Thanks to all of those who answered my call for a term to describe people who choose to reject personal ownership of firearms. Those numerous suggestions, ranging from silly to sarcastic to serious, led me to an answer.

The Dangers of Being

by Alan Korwin, Author
Gun Laws of America

Gunless people, those who steadfastly refuse to keep and bear arms, practice marksmanship or learn gun safety create certain burdens for the rest of society.

• Gunless people increase the need for police protection, by being unable to fend for themselves in certain dire emergencies.

• By remaining unarmed, a gunless person becomes a "free rider," obtaining safety and protection against criminal activity through the responsible actions of others.

• Gunless people in general reduce national security. An armed populace is more capable of aiding in national defense, from border risks to crime or terrorism events, and poses a greater deterrent to such activity.

• Borrowing the logic from the Wickard v. Filburn case at the U.S. Supreme Court, gunless people have a negative impact on interstate commerce. By failing to keep and bear virtually the only property that is constitutionally guaranteed,* they weaken the economy and contribute to lowered economic stimulus. This is admittedly a somewhat circuitous argument, but it seems quite popular in other arenas (e.g., growing grain for your own use) and so appears germane.

• A family that is gunless and feels secure because of it, fails to realize that being gunless is dangerous. The other side of the brag that, "We don't have a gun in OUR house," is "If push came to shove we'd be helpless victims and we plan to leave it that way." This is a person's free choice, but it should be recognized for what it is.

• The marginal position that gunlessness at home may reduce the chance of firearms accidents overlooks the fact that one out of two American homes on average has a firearm. Lacking experience, the risk of a gun accident actually increases while not at home, especially for children.

• The risk of genocide, as we have seen historically time and again, increases and in fact thrives to the degree with which a population is gunless, either by its own hand, or through the force of others.

• People sometimes resist being characterized ("I am not overweight!") and other times they embrace it ("I'm a Steelers fan!"). Being classified as gunless is not a positive thing, if for no other reason than that it relinquishes tactical advantage.

• The uniquely Latino characterization of manliness, "machismo," the ability to survive and thrive when aggressive action is called for, is harmed by gunlessness.

• Responsible adults do not use the disability of gunlessness to scorn, deride, insult, offend, demean, taunt, scold, mock or ridicule gunless people, even if they sorely deserve it. (Unfortunately, gunless people often show great disrespect for marksmen.)

• Being gunless does not increase a person's safety, it puts a person's safety at risk. On a grand scale it reduces the risk criminals face from the public they prey upon, and places a significant burden on the rest of society. A person who chooses to remain gunless unwittingly contributes to making crime easier for criminals.

• A significant portion of the population is kept gunless by prohibited-possessor laws, that permanently ban classes of people from firearms ownership, possession or use. Some form of relief from such disability, which does not presently exist, must be made available in order to have due process protection under law.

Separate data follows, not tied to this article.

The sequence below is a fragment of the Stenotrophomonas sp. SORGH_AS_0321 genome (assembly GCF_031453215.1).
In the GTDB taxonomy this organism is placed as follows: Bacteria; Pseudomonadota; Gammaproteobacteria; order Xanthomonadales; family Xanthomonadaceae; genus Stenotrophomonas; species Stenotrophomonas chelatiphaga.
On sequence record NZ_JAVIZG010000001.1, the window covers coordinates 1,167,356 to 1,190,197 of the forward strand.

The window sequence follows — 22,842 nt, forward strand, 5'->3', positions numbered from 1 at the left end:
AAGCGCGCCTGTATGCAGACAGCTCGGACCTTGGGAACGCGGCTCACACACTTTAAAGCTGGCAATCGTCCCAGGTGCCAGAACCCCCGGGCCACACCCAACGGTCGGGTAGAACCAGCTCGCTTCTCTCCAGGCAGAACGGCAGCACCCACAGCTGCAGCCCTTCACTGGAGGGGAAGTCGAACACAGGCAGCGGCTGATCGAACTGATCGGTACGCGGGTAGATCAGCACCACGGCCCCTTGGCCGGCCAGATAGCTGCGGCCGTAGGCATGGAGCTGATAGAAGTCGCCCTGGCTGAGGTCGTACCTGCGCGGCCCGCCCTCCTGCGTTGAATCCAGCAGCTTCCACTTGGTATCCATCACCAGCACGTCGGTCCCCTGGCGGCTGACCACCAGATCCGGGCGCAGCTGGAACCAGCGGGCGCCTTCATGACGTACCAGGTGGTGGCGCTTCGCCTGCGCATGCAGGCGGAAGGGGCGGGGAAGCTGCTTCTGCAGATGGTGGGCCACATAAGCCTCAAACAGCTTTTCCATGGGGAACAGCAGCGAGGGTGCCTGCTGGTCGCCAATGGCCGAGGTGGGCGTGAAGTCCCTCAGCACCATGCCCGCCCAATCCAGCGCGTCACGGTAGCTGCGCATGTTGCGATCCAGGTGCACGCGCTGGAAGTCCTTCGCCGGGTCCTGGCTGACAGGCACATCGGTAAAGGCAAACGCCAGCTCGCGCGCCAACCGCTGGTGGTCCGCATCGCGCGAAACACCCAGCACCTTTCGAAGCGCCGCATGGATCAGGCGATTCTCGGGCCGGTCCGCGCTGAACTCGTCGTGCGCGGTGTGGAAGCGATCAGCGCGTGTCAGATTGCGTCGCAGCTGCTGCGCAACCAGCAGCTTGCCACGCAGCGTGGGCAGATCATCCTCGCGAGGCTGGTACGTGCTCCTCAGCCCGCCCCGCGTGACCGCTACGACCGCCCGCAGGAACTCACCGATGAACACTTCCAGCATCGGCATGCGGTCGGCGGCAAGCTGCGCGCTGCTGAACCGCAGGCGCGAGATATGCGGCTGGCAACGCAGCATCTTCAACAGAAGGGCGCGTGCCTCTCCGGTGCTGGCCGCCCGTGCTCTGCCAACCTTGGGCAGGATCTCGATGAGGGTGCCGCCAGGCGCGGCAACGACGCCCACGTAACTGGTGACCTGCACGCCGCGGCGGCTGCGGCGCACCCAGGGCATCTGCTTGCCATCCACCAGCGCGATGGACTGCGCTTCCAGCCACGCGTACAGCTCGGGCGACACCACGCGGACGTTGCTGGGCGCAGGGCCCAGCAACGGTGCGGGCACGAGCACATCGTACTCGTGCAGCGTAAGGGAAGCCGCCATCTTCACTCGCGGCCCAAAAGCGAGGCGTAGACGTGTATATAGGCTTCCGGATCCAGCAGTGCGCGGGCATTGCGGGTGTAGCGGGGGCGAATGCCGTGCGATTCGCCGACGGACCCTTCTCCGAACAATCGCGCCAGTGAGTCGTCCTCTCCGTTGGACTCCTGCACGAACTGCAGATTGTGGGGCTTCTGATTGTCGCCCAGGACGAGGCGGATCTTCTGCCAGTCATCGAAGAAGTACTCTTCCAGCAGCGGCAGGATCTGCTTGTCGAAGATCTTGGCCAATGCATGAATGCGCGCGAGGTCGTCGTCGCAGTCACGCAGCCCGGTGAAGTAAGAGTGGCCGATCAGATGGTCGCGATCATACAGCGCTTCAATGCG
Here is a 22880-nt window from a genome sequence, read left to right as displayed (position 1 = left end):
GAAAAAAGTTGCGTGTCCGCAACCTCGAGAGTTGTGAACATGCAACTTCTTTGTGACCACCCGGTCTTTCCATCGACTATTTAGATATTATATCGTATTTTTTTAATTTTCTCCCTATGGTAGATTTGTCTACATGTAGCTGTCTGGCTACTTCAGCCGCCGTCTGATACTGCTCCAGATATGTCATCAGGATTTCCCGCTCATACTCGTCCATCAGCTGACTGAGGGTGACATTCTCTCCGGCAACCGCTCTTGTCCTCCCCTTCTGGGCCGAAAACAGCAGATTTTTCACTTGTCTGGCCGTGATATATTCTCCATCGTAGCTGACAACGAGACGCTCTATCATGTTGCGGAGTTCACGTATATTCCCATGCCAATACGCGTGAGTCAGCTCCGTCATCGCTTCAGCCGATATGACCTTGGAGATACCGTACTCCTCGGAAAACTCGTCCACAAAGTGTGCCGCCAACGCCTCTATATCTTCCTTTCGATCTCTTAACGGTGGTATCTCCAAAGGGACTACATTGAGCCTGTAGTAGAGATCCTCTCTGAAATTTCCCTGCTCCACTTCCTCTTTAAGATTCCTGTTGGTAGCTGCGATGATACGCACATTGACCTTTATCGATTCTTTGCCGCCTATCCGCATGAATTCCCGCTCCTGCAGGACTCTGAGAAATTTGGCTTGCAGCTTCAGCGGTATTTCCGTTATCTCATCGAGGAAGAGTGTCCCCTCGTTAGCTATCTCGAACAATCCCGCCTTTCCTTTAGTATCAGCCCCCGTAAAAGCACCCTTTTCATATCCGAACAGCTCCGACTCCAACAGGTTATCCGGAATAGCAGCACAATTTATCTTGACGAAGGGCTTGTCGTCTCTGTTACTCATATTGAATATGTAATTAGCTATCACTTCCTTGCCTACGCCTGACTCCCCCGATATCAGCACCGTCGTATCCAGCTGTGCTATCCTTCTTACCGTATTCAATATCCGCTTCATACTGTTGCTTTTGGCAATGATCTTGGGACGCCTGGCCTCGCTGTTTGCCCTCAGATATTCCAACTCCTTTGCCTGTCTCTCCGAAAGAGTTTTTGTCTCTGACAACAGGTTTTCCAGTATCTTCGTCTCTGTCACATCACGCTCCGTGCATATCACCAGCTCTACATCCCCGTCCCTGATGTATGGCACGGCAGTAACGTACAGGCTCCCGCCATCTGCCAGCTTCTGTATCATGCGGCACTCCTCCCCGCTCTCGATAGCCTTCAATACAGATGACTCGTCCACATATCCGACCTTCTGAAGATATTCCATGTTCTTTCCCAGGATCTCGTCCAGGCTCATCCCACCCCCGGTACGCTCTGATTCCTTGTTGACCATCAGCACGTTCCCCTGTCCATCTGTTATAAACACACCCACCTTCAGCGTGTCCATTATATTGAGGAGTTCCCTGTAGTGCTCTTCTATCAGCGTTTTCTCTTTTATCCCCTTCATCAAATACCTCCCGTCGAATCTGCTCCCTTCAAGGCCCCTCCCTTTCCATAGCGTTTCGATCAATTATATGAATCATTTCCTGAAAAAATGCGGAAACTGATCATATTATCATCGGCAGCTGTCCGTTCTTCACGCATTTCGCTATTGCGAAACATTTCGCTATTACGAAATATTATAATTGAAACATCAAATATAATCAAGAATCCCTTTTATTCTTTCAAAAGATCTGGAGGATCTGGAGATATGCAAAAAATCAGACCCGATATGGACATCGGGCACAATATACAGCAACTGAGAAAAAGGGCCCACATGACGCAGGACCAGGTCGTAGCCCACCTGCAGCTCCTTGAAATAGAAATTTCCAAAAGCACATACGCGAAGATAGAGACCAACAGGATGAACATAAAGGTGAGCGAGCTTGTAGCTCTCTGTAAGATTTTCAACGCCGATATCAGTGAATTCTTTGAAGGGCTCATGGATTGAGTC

• Although gunlessness has been outlawed in some jurisdictions, most famously Kenesaw, Georgia, to the delight of many gun-rights advocates, it is no more government's role to demand being armed than to demand you have health insurance. It is a person choice and character reference.

• Hmmm •

• If private gun ownership dropped dramatically -- for whatever reason -- would the need for police protection go up or down?

• In other words, if the ten-to-one ratio of armed people (estimated at 100 million) to criminals (estimated at about 10 million) suddenly shifted so armed criminals outnumbered armed citizens and they had the ten-to-one advantage, would that be good or bad?

• Would the criminal element be affected at all if most law-abiding people became gunless, whether through choice, Eric-Holder-style brainwashing, or through legislated denial of the right to arms?

• If things were rational wouldn't you expect criminals to already be kept gunless by society? Why aren't criminals gunless? What can be done about that? Are criminals armed despite laws that already forbid them? But I see I repeat myself.

On a ray of hope, one correspondent pointed out that a gunless person can also be thought of as a potential gun owner. Would that it were so. "Friends don't let friends be gunless" -- words have so much more oomph, as the media so frequently demonstrates, when they are contained in quote marks.

Thanks to my Tucson-based friend Charles Heller, Exec. Dir. of JPFO, whose suggestion of Glockless ultimately led me to the term I was seeking.

* No other property or objects are guaranteed to We the People, under the Constitution, as directly as "arms" in the Second Amendment. The Second Amendment is an explicit recognition of legal property ownership.

Not to be exclusionary, thank you, along with arms, it can be easily argued that an implied right to own Writings and Discoveries exists in Art. I Sec. 8 cl. 8 (copyrights and patents), the right to home ownership is implied in Amendment III (no quartering of soldiers in a house without consent of the Owner), "houses, papers and effects" are enumerated in Amendment IV, unspecified "property" in Amendment V, etc.)